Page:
Uruguay’s capital and by far its largest city, Montevideo is a vibrant, eclectic place with a rich cultural life. Stretching nearly 20km from east to west, the city wears many faces, from its industrial port to the exclusive residential suburb of Carrasco near the airport. In the historic downtown business district, art deco and neoclassical buildings jostle for space alongside grimy, worn-out skyscrapersthat appear airlifted from Havana or Ceauşescu’s Romania, while across town the shopping malls and modern high-rises of beach communities like Punta Carretas and Pocitos bear more resemblance to Miami or Copacabana.
If you’re coming from Colonia or Uruguay’s northern beaches, Montevideo’s polluted air and honking taxis may feel a bit jarring, but stick around. The capital’s active and resurgent urban culture is a palpable force, and locals are justifiably proud to share it with you. In Ciudad Vieja, the heart of historic Montevideo, old buildings are being restored to make room for boldly painted cafés, hostels and galleries, while down by the port the municipal administration has spruced up the Mercado del Puerto to accommodate a new city tourist office and Carnaval museum. Montevideo serves as administrative headquarters for Mercosur, South America’s leading trading bloc, and the capital’s many embassies and foreign cultural centers add to the international flavor. Meanwhile, the city’s music, theater, art and club scenes continue to thrive, from elegant older theaters and cozy little tango bars to modern beachfront discos.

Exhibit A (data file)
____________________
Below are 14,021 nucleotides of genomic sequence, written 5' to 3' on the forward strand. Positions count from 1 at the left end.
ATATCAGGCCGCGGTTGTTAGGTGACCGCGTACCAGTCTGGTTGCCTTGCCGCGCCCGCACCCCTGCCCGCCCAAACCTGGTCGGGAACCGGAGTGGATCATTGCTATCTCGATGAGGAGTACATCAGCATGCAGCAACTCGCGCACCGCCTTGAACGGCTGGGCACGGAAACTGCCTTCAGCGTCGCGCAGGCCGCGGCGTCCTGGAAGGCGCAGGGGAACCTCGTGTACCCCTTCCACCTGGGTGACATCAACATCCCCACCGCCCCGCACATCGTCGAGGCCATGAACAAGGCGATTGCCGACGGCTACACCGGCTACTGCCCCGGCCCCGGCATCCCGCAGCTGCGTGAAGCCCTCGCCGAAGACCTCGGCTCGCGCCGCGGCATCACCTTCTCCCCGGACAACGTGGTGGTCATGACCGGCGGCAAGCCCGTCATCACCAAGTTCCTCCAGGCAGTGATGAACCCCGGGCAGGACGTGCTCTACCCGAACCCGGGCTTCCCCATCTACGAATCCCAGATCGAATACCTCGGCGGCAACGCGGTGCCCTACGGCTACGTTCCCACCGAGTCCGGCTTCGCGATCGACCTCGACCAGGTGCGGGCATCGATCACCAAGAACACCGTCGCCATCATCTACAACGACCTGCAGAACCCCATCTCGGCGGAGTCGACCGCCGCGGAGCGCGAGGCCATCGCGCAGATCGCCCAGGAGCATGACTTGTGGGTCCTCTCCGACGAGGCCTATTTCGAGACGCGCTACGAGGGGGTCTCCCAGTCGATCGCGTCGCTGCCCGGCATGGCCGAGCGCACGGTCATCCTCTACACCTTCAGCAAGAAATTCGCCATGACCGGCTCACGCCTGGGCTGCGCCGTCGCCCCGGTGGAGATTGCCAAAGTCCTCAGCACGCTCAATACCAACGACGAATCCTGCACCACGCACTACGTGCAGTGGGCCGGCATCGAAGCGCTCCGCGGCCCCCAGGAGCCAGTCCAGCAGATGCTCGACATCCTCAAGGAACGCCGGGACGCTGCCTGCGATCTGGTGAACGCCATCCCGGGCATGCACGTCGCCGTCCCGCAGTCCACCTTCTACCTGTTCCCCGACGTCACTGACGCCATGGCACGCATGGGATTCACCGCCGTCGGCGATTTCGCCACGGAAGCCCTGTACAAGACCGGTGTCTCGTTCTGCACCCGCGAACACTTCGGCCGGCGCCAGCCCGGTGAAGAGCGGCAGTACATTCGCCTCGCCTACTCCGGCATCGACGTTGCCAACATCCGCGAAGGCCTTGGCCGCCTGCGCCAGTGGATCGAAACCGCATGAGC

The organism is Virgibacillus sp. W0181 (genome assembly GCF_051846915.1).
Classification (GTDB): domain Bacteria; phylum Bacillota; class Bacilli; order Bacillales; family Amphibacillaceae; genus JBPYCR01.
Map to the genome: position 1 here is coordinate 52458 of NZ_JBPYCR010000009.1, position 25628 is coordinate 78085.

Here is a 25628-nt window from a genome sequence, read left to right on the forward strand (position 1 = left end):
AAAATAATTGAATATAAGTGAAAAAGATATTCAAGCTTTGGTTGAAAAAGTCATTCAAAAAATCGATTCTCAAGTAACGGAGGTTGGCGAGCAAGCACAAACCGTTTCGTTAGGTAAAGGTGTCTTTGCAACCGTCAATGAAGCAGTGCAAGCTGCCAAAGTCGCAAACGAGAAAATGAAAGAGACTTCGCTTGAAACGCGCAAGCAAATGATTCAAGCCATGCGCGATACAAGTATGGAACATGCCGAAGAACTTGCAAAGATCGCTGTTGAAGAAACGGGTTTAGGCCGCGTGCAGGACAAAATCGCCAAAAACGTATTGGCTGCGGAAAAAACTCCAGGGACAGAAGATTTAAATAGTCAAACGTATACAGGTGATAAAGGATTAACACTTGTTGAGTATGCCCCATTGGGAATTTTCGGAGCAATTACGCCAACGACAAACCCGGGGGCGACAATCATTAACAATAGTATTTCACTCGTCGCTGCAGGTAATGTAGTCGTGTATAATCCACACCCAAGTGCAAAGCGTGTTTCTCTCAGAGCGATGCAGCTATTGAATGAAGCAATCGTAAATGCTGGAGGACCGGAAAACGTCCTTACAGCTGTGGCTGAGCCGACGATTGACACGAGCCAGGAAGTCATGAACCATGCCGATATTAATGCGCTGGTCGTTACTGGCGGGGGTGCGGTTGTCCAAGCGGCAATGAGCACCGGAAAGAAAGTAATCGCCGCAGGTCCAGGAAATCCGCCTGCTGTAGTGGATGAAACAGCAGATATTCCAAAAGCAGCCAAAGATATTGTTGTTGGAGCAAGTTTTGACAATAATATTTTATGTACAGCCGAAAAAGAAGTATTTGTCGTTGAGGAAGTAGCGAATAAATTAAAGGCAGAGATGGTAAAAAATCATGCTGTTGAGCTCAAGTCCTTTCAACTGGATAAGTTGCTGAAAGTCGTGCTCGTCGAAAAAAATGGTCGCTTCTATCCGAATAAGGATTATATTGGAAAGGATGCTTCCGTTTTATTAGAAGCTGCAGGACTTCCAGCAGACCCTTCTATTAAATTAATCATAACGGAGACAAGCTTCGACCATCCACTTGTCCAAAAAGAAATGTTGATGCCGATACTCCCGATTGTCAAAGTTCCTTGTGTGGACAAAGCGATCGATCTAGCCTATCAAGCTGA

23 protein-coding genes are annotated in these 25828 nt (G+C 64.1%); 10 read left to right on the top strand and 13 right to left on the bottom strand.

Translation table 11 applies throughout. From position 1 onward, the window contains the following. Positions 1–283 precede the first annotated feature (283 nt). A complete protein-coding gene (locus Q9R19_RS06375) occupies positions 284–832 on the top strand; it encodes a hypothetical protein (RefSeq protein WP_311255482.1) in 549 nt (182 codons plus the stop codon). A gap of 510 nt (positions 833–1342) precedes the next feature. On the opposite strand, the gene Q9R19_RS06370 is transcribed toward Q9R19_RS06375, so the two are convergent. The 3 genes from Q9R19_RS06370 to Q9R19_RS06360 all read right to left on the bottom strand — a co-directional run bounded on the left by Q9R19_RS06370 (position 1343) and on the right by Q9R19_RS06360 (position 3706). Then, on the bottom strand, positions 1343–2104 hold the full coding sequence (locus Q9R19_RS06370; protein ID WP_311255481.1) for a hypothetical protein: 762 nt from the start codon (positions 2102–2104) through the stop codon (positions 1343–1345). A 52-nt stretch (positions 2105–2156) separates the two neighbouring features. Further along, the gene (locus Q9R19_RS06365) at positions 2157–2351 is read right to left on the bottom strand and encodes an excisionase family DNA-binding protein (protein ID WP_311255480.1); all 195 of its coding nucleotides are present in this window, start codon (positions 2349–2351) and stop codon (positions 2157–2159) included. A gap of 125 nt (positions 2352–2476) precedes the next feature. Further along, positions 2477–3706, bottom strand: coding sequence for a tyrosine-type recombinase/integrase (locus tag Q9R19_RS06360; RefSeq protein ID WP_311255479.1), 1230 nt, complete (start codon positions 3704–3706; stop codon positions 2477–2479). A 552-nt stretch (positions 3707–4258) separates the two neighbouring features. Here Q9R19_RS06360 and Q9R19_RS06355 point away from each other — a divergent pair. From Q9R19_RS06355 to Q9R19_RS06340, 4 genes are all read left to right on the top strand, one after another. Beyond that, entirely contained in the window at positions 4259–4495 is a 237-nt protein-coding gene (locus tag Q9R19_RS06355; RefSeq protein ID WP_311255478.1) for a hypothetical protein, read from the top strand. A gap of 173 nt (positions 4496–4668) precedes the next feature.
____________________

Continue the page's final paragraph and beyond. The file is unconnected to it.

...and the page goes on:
Last updated: Mar 2, 2009